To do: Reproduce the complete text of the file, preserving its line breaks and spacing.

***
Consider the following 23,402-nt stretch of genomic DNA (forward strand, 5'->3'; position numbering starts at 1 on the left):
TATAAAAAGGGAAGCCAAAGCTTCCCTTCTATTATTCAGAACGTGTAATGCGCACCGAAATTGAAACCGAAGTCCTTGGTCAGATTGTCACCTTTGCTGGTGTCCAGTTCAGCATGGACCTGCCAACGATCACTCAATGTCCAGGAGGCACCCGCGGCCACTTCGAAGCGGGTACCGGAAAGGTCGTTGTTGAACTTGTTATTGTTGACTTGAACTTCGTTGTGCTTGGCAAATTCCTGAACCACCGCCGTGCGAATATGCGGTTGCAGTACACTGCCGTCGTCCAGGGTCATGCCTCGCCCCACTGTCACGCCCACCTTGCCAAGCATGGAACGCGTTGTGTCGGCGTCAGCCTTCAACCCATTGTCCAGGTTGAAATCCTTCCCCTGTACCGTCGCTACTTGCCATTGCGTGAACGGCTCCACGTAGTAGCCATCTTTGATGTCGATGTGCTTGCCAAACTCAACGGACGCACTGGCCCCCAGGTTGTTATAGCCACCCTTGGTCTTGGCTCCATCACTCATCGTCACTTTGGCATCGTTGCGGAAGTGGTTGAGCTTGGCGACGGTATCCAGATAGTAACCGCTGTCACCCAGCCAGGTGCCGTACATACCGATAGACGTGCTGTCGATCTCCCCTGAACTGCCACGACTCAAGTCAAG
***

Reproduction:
Consider the following 23,402-nt stretch of genomic DNA (forward strand, 5'->3'; position numbering starts at 1 on the left):
TATAAAAAGGGAAGCCAAAGCTTCCCTTCTATTATTCAGAACGTGTAATGCGCACCGAAATTGAAACCGAAGTCCTTGGTCAGATTGTCACCTTTGCTGGTGTCCAGTTCAGCATGGACCTGCCAACGATCACTCAATGTCCAGGAGGCACCCGCGGCCACTTCGAAGCGGGTACCGGAAAGGTCGTTGTTGAACTTGTTATTGTTGACTTGAACTTCGTTGTGCTTGGCAAATTCCTGAACCACCGCCGTGCGAATATGCGGTTGCAGTACACTGCCGTCGTCCAGGGTCATGCCTCGCCCCACTGTCACGCCCACCTTGCCAAGCATGGAACGCGTTGTGTCGGCGTCAGCCTTCAACCCATTGTCCAGGTTGAAATCCTTCCCCTGTACCGTCGCTACTTGCCATTGCGTGAACGGCTCCACGTAGTAGCCATCTTTGATGTCGATGTGCTTGCCAAACTCAACGGACGCACTGGCCCCCAGGTTGTTATAGCCACCCTTGGTCTTGGCTCCATCACTCATCGTCACTTTGGCATCGTTGCGGAAGTGGTTGAGCTTGGCGACGGTATCCAGATAGTAACCGCTGTCACCCAGCCAGGTGCCGTACATACCGATAGACGTGCTGTCGATCTCCCCTGAACTGCCACGACTCAAGTCAAG